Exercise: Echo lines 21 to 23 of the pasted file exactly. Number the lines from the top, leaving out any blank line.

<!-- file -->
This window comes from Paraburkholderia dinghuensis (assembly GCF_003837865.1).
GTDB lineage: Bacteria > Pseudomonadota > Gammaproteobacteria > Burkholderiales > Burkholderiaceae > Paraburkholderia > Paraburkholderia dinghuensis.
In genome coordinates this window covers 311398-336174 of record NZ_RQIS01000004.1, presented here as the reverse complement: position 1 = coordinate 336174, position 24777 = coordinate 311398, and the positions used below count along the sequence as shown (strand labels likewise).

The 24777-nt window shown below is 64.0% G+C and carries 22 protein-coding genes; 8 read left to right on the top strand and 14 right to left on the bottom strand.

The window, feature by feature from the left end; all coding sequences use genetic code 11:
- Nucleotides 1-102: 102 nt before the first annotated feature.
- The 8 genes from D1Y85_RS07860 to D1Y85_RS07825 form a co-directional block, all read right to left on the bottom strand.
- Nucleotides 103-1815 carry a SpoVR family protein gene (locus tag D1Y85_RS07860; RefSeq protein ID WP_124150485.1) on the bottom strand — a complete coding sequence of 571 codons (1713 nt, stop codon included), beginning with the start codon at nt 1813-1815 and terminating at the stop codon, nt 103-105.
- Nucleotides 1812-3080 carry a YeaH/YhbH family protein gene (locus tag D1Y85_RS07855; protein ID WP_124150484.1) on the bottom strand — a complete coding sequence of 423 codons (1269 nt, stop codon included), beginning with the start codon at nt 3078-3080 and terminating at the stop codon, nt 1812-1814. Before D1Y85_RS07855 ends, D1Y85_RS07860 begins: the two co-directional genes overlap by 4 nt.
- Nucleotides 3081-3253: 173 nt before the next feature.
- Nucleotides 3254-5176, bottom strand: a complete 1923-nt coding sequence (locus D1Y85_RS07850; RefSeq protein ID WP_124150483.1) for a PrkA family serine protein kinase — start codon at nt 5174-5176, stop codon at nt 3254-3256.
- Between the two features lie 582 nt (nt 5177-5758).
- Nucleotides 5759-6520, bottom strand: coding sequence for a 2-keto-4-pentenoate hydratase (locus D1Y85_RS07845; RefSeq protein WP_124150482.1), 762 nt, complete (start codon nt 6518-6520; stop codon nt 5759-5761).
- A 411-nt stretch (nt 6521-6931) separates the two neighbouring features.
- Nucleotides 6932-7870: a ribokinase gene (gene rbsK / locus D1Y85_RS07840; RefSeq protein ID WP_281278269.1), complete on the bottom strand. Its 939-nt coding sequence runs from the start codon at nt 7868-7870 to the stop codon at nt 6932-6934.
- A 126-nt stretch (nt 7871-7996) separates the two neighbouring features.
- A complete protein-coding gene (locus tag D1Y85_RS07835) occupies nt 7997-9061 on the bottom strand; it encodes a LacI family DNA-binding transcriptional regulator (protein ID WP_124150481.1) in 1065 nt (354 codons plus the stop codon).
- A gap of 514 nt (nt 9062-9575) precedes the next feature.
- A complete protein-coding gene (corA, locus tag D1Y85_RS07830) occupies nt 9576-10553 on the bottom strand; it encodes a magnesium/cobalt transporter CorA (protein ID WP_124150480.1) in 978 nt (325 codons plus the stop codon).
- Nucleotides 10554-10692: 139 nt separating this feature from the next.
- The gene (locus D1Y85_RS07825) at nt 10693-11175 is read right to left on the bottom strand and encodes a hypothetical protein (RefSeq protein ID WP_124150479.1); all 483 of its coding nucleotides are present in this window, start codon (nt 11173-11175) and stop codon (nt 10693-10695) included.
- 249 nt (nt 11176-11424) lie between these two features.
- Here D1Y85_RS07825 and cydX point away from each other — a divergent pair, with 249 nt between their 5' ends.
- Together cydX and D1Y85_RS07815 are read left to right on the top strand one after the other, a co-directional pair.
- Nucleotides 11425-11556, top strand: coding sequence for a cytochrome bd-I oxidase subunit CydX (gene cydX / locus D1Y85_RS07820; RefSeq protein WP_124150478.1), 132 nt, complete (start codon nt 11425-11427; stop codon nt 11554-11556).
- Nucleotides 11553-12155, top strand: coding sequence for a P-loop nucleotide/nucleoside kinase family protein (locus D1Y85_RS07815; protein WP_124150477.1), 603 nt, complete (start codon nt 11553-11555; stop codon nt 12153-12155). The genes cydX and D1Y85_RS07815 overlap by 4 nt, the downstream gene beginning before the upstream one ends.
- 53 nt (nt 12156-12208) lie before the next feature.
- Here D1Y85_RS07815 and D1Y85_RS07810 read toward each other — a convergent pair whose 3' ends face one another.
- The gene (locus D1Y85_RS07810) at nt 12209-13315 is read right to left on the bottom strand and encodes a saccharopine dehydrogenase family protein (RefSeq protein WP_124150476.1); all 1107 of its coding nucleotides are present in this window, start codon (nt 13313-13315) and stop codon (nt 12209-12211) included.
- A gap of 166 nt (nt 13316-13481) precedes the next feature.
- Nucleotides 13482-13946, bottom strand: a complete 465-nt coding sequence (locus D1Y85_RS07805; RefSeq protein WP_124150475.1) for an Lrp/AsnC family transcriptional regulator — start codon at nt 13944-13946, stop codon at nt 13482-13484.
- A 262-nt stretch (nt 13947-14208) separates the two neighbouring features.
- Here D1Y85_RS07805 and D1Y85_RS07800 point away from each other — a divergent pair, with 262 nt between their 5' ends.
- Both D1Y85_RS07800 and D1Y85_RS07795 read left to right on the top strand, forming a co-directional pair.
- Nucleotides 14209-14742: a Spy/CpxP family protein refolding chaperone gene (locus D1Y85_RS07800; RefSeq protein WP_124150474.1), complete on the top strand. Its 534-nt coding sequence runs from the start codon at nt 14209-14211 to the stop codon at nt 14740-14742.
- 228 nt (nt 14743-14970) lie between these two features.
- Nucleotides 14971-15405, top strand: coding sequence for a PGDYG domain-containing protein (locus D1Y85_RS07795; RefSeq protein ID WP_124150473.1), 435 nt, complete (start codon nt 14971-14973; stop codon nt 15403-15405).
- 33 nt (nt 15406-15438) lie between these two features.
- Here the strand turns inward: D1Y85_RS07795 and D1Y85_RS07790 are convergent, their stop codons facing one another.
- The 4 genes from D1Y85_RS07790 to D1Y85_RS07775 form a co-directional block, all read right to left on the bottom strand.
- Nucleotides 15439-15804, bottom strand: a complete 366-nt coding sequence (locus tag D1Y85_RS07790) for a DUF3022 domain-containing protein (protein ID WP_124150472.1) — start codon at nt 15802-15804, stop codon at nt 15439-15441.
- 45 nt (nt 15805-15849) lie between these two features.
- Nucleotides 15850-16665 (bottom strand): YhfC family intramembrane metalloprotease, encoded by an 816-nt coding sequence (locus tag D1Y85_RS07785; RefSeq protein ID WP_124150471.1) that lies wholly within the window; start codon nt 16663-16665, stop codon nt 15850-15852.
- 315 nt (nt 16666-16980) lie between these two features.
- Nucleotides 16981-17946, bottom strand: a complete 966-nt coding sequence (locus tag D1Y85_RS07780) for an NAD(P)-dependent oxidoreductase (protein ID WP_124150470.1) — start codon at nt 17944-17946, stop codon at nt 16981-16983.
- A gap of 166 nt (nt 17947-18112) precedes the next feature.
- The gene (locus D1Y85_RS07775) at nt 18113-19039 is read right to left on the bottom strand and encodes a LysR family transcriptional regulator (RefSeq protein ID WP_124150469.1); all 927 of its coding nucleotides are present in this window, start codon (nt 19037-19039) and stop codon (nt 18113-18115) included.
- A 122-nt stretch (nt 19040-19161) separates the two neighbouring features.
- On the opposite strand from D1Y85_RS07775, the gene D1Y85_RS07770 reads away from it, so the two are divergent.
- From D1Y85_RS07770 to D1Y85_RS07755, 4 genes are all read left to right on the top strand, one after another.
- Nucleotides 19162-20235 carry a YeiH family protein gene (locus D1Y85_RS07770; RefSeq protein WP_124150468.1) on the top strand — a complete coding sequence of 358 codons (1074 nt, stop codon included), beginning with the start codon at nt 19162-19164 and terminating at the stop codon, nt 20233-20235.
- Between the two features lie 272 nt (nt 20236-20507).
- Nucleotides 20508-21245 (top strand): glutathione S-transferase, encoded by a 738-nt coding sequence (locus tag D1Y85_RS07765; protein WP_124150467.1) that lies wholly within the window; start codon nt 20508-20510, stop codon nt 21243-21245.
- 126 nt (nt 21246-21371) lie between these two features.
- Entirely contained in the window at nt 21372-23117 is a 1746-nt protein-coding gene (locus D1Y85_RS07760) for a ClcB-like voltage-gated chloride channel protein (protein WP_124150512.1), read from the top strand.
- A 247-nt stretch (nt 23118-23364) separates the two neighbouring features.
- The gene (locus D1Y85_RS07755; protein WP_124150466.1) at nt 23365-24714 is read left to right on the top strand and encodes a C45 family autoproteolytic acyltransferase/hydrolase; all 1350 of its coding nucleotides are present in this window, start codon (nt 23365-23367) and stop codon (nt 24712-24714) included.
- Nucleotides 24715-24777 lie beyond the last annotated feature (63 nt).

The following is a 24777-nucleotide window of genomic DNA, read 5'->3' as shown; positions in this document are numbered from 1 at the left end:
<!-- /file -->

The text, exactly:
- The gene (locus D1Y85_RS07825) at nt 10693-11175 is read right to left on the bottom strand and encodes a hypothetical protein (RefSeq protein ID WP_124150479.1); all 483 of its coding nucleotides are present in this window, start codon (nt 11173-11175) and stop codon (nt 10693-10695) included.
- 249 nt (nt 11176-11424) lie between these two features.
- Here D1Y85_RS07825 and cydX point away from each other — a divergent pair, with 249 nt between their 5' ends.